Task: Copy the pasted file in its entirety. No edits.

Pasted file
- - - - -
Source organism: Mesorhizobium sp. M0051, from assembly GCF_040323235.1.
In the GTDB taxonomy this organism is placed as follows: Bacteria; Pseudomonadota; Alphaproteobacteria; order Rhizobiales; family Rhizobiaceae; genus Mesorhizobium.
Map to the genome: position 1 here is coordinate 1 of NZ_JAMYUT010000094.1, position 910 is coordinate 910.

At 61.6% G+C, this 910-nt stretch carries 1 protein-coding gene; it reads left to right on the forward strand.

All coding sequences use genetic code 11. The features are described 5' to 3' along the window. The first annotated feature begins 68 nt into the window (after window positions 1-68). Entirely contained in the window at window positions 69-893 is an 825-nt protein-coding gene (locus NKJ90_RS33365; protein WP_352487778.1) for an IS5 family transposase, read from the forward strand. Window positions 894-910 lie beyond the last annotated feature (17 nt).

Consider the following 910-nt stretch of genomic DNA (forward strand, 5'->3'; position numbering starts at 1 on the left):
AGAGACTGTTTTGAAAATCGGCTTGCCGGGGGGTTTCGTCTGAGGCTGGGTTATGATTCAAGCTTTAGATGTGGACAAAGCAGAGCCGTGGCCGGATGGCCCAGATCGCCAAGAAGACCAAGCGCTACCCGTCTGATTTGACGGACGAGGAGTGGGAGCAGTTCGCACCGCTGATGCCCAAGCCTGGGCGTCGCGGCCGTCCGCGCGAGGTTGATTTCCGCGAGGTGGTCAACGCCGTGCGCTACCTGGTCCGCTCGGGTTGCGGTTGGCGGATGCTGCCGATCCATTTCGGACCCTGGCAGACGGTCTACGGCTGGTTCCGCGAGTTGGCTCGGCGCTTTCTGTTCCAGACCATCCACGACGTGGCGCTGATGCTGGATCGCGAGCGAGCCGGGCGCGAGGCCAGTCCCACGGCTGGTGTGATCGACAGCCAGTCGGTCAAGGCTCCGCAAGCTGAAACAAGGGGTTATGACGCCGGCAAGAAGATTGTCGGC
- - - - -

Source organism: Mesorhizobium sp. M0051, from assembly GCF_040323235.1.
In the GTDB taxonomy this organism is placed as follows: Bacteria; Pseudomonadota; Alphaproteobacteria; order Rhizobiales; family Rhizobiaceae; genus Mesorhizobium.
Map to the genome: position 1 here is coordinate 1 of NZ_JAMYUT010000094.1, position 910 is coordinate 910.

At 61.6% G+C, this 910-nt stretch carries 1 protein-coding gene; it reads left to right on the forward strand.

All coding sequences use genetic code 11. The features are described 5' to 3' along the window. The first annotated feature begins 68 nt into the window (after window positions 1-68). Entirely contained in the window at window positions 69-893 is an 825-nt protein-coding gene (locus NKJ90_RS33365; protein WP_352487778.1) for an IS5 family transposase, read from the forward strand. Window positions 894-910 lie beyond the last annotated feature (17 nt).

Consider the following 910-nt stretch of genomic DNA (forward strand, 5'->3'; position numbering starts at 1 on the left):
AGAGACTGTTTTGAAAATCGGCTTGCCGGGGGGTTTCGTCTGAGGCTGGGTTATGATTCAAGCTTTAGATGTGGACAAAGCAGAGCCGTGGCCGGATGGCCCAGATCGCCAAGAAGACCAAGCGCTACCCGTCTGATTTGACGGACGAGGAGTGGGAGCAGTTCGCACCGCTGATGCCCAAGCCTGGGCGTCGCGGCCGTCCGCGCGAGGTTGATTTCCGCGAGGTGGTCAACGCCGTGCGCTACCTGGTCCGCTCGGGTTGCGGTTGGCGGATGCTGCCGATCCATTTCGGACCCTGGCAGACGGTCTACGGCTGGTTCCGCGAGTTGGCTCGGCGCTTTCTGTTCCAGACCATCCACGACGTGGCGCTGATGCTGGATCGCGAGCGAGCCGGGCGCGAGGCCAGTCCCACGGCTGGTGTGATCGACAGCCAGTCGGTCAAGGCTCCGCAAGCTGAAACAAGGGGTTATGACGCCGGCAAGAAGATTGTCGGC